The funding cuts for the top independent schools in Singapore have recently raised quite a furore over the fairness of such a move.
Six top independent schools in Singapore have had their funding cut and, along with other mission schools, have been told to moderate fund-raising activities for campus upgrading.
In addition, they will have to comply with a new directive urging all schools with air-conditioned classrooms to install fans and use air-conditioning only when necessary.
–The Straits Times, February 3rd 2014
My mother asked me what I thought about this the other day, but in all honesty, I’m a little shaky about where I stand. Views on this matter have largely been polemical and split; varying between two extreme sides of the spectrum: one side applauding the cuts with resounding approval, and the other lamenting the cuts as an unnecessary and harsh measure.
I think what lies at the core of this issue is elitism and the notion of equity.
Elitism is an increasingly contentious issue amongst Singaporeans nowadays, and for good reason – the wealth disparity between the poor and the rich in Singapore is getting more and more serious. And education is the key to bridging that gap. Singapore has always taken pride in the value of its educational system – after all, education is (almost) free for all Singaporean citizens, and the standards of public education here far outstrip most, if not all, countries. Education is the most critical avenue for those of lower socio-economic backgrounds to work their way up – education gives the less wealthy an opportunity to learn and make a living for themselves.
And so it is no wonder that we’ve gotten just a smidgen worked up about this.
If education isn’t fair and equal, if ‘Every School is [n’t] a Good School’, then we could only be perpetuating the problem. I do believe that all public schools should be given the same amount of attention and priority – focusing all our resources on a few particular ‘elite’ schools is not the way for the future. However, a lot of people are outraged, seeing this as ‘lowering the playing ground’ for the top schools, rather than elevating it for the less achieving schools.
And I see where they’re coming from – the way to more equitable funding and education should not be by disadvantaging elite schools; but by providing more support for the schools that lack the facilities they need to provide a better education. But we do have to keep in mind that sometimes these decisions can be hard; to provide some schools with more resources, funding inevitably has to be cut from others. At any rate, most of the top independent schools in Singapore have been around for quite some time and are blessed with quite a vast and affluent alumni base – if alumni can give back to their alma-maters, there surely will not be much of a problem with regards to funds.
And so I don’t think there’s anything wrong with the funding cuts per se; it’s the extra restrictions behind it that cause me to question the move.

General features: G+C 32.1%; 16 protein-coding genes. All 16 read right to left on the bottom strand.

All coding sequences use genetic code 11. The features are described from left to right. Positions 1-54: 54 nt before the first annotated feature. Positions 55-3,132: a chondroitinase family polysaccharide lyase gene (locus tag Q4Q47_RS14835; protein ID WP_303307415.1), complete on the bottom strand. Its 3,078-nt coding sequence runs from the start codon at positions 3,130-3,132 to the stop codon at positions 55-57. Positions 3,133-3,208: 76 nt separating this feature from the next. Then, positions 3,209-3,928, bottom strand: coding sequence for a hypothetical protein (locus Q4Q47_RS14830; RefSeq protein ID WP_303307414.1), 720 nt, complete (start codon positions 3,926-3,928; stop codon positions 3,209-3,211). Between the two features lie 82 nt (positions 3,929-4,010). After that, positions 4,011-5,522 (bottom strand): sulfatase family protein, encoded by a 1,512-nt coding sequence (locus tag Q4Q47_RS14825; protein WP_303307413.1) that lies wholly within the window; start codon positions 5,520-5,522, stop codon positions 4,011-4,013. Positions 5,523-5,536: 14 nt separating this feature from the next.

Funding for public schools comes from taxpayers – and so should be equally distributed amongst the schools in Singapore, and definitely not concentrated in the top schools. However, there is nothing wrong with individual schools organising their own fund-raising activities to upgrade their campuses. In fact, the government should be encouraging this – if individual schools have the ability to raise their own funds and provide better facilities for their students (via donations from parents or alumni), then that relieves some of the burden from the government to do so themselves, and therefore heightens their capacity to help other schools. At any rate, education is a continually changing process; our aim is to equip our children with the myriad of skills they need and to give them a fulfilling and enriching education. Why should campus upgrading be discouraged? If the funds do not come from the government, then surely the upgrading of one school will not sacrifice the progress of another.
And as for air-conditioning – I do quite sheepishly admit that I go to a school with air conditioning in virtually every classroom (however, I go to an international school so don’t fret just yet, our funds do not come from taxpayers’ money!). Granted, a switch to fans would be beneficial for the environment. However, I hardly think the money saved from the electricity bills after installing fans in one school will miraculously find its way into the funds of other schools. We shouldn’t resent or castigate those that have a better environment; but rather, we should aim to help those that don’t.
It seems to me that we’re walking a fine line between egalitarianism and schadenfreude.
But then again, insinuating that quality of education is measured by the facilities or air-conditioning liberties would be trivialising the value and concept of education. Things like the passion of the teachers, the classroom dynamics, the physical, emotional wellbeing of the students – that is the real core of education. But that being said, it doesn’t mean that we should limit the facilities that schools can have.
Perhaps all we need to do is take a deep breath and take a step back.
It is my belief that we all have an obligation to society, at least, to the schools and the people that have given us the opportunity to be where we are. And so, for those of you that come from those top independent schools – don’t resent the government for the cuts, but rather donate back to your school so that the students there can continue to enjoy better facilities. And for those of you who aren’t – Every School is a Good School.
We may not be there yet, but we will certainly try.